One of the questions that seniors ask us regularly is: Can Alzheimer’s medication make you worse?
But can the condition get worse?
Let’s explore the effects of AD medication below and whether or not you should be taking it.
The Effect of Alzheimer’s Medication
Different scenarios play out when a person with AD takes Alzheimer’s medicine. For some, the medication offers relief to some symptoms an individual is facing.
A percentage of individuals will not get any results after taking the medicine.
Some people can become worse after they start taking the medication.
This goes to show that it is not possible to say yes or no when answering the query can Alzheimer’s medication make you worse.
David Perlmutter a professional neurologist is of the point of view that medication should be a last resort when taking care of an individual with AD.
He states that most drugs prescribed to treat AD are associated with more aggressive cognitive function decline.
David urges physicians to change their care approach.
He reports that he has dealt with the progressive illness for years having lost his dad to the disease and has not yet identified any medication that helps.
Should you Take Alzheimer’s Medication
The decision on whether or not to take Alzheimer’s medicine is not a simple one. Several factors come into play.
Examples of things a person should consider before taking the medication include:
- Understanding that the medication does not work for everyone and even if it works it may not make a significant difference.
- Finding out what’s the medication for and the results to expect after taking the medicine.
- Cost implications: AD medicine may be quite costly. A person can try taking them for some time to see if they are helpful and worth the investment.
- Side Effects: most drugs that people with Alzheimer’s take have a variety of side effects that an individual may have to deal with. Make sure you discuss this with your doctor to get expert advice on whether or not to take the medication.
- Drug Interaction: if the person with AD is taking other types of medication, it is important to discuss this with the physician to know whether it is okay to take additional medication.
- How the medication will be taken: Affected persons and their caregivers should also consider how the medication should be taken to ensure they do it in the right way. Always take medication as directed by a professional physician to be on the safe side. Record any changes that happen after taking the meds and discuss this immediately with the doctor to know the next course of action.
When it comes to Alzheimer’s medication it is important to note that they do not work the same for everyone.
The medication will also not cure the illness or stop its progressions.
Experts also state that the effects of pharmaceutical drugs normally wear off over time.
It is one of the reasons it is not easy to answer the query can Alzheimer’s medication make you worse?
For some people, the medication will help while in others it can end up making things worse.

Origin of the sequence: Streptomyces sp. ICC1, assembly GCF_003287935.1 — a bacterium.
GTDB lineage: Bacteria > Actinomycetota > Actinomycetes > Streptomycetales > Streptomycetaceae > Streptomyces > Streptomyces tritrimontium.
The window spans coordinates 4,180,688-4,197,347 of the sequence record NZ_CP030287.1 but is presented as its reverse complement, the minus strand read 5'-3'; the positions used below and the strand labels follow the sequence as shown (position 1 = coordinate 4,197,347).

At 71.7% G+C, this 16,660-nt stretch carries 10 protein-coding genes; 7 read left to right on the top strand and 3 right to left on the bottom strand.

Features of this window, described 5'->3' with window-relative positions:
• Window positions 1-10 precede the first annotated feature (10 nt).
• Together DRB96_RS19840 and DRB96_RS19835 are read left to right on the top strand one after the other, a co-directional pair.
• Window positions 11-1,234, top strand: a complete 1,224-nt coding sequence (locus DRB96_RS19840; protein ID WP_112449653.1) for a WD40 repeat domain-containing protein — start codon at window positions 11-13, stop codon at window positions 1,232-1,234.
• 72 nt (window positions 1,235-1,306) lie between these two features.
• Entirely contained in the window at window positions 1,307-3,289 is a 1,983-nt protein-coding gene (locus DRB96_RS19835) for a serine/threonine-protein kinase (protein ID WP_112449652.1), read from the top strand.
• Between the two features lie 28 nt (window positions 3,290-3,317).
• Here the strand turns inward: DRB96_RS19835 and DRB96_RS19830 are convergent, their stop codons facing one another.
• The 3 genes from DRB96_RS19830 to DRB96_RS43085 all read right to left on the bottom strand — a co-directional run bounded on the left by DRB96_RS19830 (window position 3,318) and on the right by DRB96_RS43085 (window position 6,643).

It is, therefore, ideal to take Alzheimer’s medication for as long as they prove useful.
In cases where medication does not work, affected persons, physicians, and caregivers should explore other ways of managing symptoms and improving quality of life.
Research is, however, ONGOING to identify or develop more effective drugs that can help people with Alzheimer’s disease.
Bonus: 2 Types of Alzheimer’s Medication
Mayo Clinic reports that there are two types of pharmaceutical drugs approved by the FDA that might help manage the symptoms of Alzheimer’s disease (AD).
1. Cholinesterase inhibitors
These help boost the amount of acetylcholine in the nerve cells by preventing its breakdown in the brain.
One of the hallmarks of an Alzheimer’s brain is decreasing levels of acetylcholine a chemical messenger that is important for memory, alertness, judgment, and thought.
Because cholinesterase inhibitors cannot stop the destruction of nerve cells or reverse AD, their effect ends up dwindling as the illness continues to progress and brain cells are forced to produce less acetylcholine.
Common side effects include diarrhea, vomiting, and nausea. It normally helps to start with a low dose and gradually move to a higher/recommended dose.
Examples of cholinesterase inhibitors include:
1. Galantamine: It is primarily i use to treat mild or moderate Alzheimer’s. Affected individuals can either take a pill once every day or an extended-release capsule two times a day.
2. Rivastigmine: Approved for mild to moderate AD and it comes as a pill. A skin patch is also available for persons who have severe Alzheimer’s.
3. Donepezil: Taken as a single pill daily, this is used to treat all Alzheimer’s stages.
This is mostly in use to treat moderate to severe Alzheimer’s.
It helps to regulate glutamate activity a messenger chemical that is involved in multiple brain functions including memory and learning.
It is available as a syrup or pill. Common side effects include agitation, confusion, dizziness, and headache.
As Alzheimer’s disease continues to progress your symptoms may change which leads to adjustments in care plans.
Your doctor will conduct an ongoing review to decide whether or not to include AD medication in the care plan.
The medicines can include antipsychotics, anti-depressants, sleep aids, and anti-anxiety medication, etc.